State Aid guidance

State aid is being granted when one or more companies receives public funding and gain an advantage in relation to its competitors. State aid has an impact on the economy. There are rules governing the possibilities for the state, regions and municipalities to provide such public funding. The National Agency for Public Procurement has been tasked by the Swedish government with providing guidance to municipalities and regions in matters of state aid, and contributing to improving their ability to assess when and how to apply state aid rules.

What is state aid?

State aid is an objective legal concept regulated by EU law. State aid rules apply when the public sector supports economic activity using public funds, by favouring certain undertakings or certain forms of production. Aid may take different forms. The public sector refers to the state, municipalities or regions.

State aid may only be granted if it has been approved by the European Commission or been designed in accordance with certain exemptions. When state aid is allowed it can contribute to political goals such as sustainable development, finance important infrastructure, finance the provision of welfare services or to make European companies more competitive. Under certain conditions, a municipality may, for example, provide state aid to a regional airport. 

The state aid rules are designed to ensure that the political objectives with granting the aid are reached in a way that ensures that tax payers´ money is used effectively. If state aid is designed in the right way the distortion of competition caused by the aid will be kept to a minimum. State aid rules ensure that companies within the European Union are given the opportunity to compete on a level playing field.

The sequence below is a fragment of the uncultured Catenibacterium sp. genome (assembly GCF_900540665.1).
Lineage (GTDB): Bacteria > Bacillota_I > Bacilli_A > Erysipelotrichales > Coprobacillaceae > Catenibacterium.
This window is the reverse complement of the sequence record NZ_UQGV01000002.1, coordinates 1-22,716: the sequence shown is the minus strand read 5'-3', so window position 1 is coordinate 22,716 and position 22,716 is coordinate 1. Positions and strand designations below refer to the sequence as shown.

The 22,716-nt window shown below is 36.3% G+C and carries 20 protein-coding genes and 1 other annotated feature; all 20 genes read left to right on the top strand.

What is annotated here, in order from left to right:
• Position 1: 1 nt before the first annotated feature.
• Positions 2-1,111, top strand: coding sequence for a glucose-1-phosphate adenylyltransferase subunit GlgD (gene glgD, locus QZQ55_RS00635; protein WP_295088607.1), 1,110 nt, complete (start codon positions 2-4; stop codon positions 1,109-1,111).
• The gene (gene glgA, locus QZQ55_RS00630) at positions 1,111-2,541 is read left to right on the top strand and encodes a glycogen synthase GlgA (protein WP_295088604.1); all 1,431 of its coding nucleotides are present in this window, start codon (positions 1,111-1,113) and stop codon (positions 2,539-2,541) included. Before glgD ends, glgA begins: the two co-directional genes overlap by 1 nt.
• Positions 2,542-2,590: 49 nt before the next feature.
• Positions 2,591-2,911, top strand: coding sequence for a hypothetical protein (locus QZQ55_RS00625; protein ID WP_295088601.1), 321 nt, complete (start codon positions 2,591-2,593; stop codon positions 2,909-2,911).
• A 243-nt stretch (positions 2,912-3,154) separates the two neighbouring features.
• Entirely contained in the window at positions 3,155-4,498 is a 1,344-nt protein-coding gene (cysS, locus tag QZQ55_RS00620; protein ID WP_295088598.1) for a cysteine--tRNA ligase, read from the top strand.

The notion of state aid is regulated in Article 107.1 of the Treaty on the Functioning of the European Union (TFEU) and the interpretation of this notion has evolved through the case law of the European Court of Justice. The article contains several legal criteria (requirements) that must all be met in order for a measure to constitute state aid. Some criteria in the article are linked to each other, and the number of criteria as well as the boundaries between them can be described in different ways.

Article 107.1 TFEU 

Save as otherwise provided in the Treaties, any aid granted by a Member State or through State resources in any form whatsoever which distorts or threatens to distort competition by favouring certain undertakings or the production of certain goods shall, in so far as it affects trade between Member States, be incompatible with the internal market.

What determines whether a measure constitutes state aid is the consequences it may have for competition in the internal market. What the politicians deciding on the measure wish to achieve by it (for example to ensure housing policy) is of no importance in determining whether the measure constitutes state aid. However, the purpose of the measure is important when the Commission assesses whether state aid can be approved. 

In order for a measure to constitute state aid, the following five criteria must be met (more information regarding the different criteria is available in Swedish or in English in the Commission notice on the Notion of state aid):

  1. It must be imputable to the public sector and it shall be financed using public resources (public resources)(SV).
  2. The measure must be aimed at certain activities or production (selectivity)(SV).
  3. The beneficiary must be an undertaking carrying out an economic activity (undertaking)(SV).
  4. The measure must give the recipient an advantage (advantage)(SV).
  5. The measure must distort or threaten to distort competition and affect trade between EU member states (competition and trade)(SV)

The Commission notice on the Notion of state aid